I emailed the person (name new to me) who shared the revised e-vite the day before yesterday for details about the new organizers -- Are they affiliated with any candidates locally or elsewhere? Where do they live? Are they registered as a third-party with Elections BC, if indeed that's required? -- but never heard back. (Ellen Lewers told me Ms. Mackay is a Sooke resident and an engaged voter, but who the friends were and my other questions are unanswered.)
Nonetheless, after much indecision and despite my own considerable reservations, curiosity won out and I had to be there, at the very least to see what went down in person and contribute as appropriate. As it turned out, a dozen candidates were present and seated in alpha order: Anderson, R., Anderson S., Bateman, Beddows, Belford, Bordua, Brandon, Haldane, Holm, Millard, Noseworthy, Paul and Powers.
A dozen more of the Hall's plastic gray seats, semi-circled amongst us at the front of the hall, sat empty apart from the name tags of those who declined. (Since no one else had done so to that point, I took a minute at the close to partially explain the above complications in trying to give a voice to those who'd opted out for their own good reasons. I also noted that, in my three campaigns, I've attended debates organized by reputable groups like Sooke Rotary Club, the Chamber of Commerce and Transition Sooke with whom we've all felt confident and comfortable and yet in this case still hadn't met nor knew anything much at all about the organizers.)
Director Hicks gave us four minutes each for an opening comment, then we were asked in alphabetical turn to reply to four pre-circulated questions. About 75 folks were in the audience, a few familiar faces but many new to me. Mike said at the outset: "I know from experience it is not easy to stand-up and speak, so please be respectful." And that was indeed the case for the next three well-managed hours.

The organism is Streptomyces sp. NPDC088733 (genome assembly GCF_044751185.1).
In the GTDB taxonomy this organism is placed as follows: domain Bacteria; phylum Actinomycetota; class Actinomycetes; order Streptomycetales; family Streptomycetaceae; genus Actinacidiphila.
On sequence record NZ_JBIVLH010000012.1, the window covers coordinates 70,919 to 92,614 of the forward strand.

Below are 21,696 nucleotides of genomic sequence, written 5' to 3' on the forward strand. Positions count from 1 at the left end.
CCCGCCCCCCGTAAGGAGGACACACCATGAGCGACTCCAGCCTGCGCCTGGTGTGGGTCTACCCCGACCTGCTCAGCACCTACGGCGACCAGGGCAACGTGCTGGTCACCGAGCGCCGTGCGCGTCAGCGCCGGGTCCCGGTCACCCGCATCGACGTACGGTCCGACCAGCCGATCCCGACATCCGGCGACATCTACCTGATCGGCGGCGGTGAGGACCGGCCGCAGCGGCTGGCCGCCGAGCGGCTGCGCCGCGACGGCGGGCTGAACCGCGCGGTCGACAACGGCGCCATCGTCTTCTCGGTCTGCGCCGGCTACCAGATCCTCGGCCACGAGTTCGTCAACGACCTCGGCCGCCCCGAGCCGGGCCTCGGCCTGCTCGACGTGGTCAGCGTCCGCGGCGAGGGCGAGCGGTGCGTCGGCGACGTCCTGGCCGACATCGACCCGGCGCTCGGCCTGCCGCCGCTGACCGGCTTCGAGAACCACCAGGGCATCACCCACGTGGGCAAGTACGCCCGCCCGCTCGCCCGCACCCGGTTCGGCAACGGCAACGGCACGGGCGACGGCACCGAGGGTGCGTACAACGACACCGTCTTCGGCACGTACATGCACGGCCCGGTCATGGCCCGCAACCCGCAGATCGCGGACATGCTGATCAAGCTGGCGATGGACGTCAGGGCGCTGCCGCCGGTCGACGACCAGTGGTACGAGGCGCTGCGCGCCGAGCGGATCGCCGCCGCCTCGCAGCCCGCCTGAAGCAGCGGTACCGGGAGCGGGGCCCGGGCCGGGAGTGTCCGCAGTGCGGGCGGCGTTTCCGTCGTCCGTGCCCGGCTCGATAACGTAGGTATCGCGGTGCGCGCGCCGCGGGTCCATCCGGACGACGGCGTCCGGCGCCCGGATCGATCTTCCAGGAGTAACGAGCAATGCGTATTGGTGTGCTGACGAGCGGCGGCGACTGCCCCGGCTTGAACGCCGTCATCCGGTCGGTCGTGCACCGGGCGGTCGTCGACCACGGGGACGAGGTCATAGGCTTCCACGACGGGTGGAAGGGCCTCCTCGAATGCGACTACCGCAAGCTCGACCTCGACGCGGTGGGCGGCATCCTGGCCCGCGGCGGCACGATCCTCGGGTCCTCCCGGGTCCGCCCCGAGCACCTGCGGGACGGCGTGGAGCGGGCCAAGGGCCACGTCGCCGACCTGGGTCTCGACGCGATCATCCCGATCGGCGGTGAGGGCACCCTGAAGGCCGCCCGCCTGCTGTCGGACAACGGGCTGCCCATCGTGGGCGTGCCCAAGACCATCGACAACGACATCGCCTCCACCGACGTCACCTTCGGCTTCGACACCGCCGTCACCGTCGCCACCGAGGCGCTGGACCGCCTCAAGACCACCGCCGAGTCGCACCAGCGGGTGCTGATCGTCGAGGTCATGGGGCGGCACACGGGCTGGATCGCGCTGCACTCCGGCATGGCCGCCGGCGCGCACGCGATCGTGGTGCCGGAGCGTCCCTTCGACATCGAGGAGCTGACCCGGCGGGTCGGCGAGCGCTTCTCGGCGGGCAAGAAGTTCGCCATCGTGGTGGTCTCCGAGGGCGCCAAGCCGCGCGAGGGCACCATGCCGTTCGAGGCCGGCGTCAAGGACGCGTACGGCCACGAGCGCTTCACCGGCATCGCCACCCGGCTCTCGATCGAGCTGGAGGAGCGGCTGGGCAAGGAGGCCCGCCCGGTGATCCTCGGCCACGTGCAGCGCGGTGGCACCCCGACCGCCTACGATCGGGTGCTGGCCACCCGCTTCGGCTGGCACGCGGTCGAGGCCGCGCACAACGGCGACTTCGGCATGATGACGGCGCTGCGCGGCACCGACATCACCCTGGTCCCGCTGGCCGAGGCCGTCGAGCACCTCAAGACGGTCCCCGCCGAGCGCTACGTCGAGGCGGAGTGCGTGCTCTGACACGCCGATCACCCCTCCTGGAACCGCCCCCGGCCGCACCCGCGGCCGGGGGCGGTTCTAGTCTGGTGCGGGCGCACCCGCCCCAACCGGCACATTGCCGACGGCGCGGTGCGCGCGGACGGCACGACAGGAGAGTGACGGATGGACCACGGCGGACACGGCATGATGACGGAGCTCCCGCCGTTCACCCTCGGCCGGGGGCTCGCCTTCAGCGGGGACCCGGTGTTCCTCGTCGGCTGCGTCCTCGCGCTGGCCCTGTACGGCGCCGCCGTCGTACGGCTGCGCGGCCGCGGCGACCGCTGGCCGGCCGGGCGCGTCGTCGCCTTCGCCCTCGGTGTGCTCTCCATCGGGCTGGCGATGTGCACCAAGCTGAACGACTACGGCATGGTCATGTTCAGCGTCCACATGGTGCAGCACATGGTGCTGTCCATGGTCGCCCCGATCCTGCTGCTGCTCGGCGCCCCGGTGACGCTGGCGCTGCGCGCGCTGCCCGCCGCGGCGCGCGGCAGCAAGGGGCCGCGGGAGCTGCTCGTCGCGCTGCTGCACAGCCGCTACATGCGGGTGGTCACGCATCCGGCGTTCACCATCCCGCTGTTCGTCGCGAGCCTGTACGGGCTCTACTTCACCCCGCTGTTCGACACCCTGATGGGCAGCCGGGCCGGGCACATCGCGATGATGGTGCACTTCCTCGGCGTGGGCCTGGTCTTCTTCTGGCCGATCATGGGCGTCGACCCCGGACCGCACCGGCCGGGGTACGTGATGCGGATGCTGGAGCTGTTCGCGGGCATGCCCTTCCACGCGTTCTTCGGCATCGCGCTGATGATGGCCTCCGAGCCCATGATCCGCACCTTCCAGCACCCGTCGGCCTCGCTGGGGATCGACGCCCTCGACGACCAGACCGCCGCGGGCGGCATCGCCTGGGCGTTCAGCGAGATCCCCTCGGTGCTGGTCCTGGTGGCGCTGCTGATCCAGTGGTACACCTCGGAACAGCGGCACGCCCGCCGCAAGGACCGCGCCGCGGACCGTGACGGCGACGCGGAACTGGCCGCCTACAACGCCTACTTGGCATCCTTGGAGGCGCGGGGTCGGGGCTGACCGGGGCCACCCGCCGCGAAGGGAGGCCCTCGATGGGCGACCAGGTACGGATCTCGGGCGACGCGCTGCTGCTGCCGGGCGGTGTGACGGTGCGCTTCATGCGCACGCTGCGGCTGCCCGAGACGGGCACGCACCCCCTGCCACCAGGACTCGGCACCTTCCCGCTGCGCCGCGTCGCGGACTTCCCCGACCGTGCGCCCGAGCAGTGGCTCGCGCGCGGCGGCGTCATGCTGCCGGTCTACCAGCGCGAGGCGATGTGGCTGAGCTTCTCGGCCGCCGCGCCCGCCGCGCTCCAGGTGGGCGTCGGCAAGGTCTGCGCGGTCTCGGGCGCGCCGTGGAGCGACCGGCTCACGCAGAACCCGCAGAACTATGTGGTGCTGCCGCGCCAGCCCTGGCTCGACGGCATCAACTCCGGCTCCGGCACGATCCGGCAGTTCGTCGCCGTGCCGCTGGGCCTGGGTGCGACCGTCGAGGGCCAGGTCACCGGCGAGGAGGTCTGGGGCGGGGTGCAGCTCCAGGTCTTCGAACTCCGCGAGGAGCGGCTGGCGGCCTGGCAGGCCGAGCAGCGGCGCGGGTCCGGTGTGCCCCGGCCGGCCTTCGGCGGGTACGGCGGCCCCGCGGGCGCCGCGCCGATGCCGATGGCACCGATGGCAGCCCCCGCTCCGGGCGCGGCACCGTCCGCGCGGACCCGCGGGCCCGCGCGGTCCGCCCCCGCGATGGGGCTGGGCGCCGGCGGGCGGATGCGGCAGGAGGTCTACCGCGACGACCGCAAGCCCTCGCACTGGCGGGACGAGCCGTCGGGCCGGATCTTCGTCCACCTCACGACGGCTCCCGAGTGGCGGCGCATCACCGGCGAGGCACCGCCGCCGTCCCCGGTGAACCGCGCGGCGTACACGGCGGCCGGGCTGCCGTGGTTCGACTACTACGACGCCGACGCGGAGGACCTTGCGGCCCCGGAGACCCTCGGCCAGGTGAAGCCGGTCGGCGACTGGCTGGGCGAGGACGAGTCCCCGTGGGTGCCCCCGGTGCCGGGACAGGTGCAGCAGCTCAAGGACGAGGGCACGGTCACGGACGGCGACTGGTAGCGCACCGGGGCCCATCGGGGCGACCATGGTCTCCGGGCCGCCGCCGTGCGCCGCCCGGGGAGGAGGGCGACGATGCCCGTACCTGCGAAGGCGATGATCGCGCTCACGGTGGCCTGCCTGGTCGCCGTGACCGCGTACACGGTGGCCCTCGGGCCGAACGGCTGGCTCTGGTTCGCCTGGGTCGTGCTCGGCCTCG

Closing thought: Respect above all to everyone and their freedom of choice to attend or not. And onwards we go to Saturday, the pack of 26 jockeying to the finish line. May we all be well, content and grateful for this fortunate life whatever the final results.
(recycling content from my EMCS speech and my website with a few new twists)
Good evening everyone. Jeff Bateman, live and in person again. As I said at EMCS two Saturdays ago, I want to carry on to see through the directions that our council and staff team have initiated since 2018. You will find those directions captured in the new master plans and reports we’ve endorsed …
- Parks & Trails
- Community Economic Development
- Climate Action
- Housing Needs
- Child Care
- Economic Analysis
And, of course, our pending OCP, which I rate as an exceptionally good document that reinforces themes found in all our other plans dating back 50 years. I want to again paraphrase what the Advisory Committee said they heard from YOU during public engagement:
1. The strong desire to maintain and enhance Sooke’s unique character.
2. Environmental Protection
3. Focused Town Centre growth
4. Good relations with the T’Sou-ke Nation
5. Improved road networks to deal with our growing traffic jams
6. United community support for climate action.
OCP Advisory Committee members, including recently Steve Grundy and Chair Helen Ritts, have confirmed that these major themes are all substantially addressed in the OCP and they both urge adoption.
So yes, let’s do these things – with planning, patience, persistence, fiscal responsibility, advocacy and action.
As for me, I believe I have the energy, positivity and commitment to continue making a meaningful contribution. I better understand the fundamentals of local government and council procedure to a significant if certainly incomplete and often humbling degree.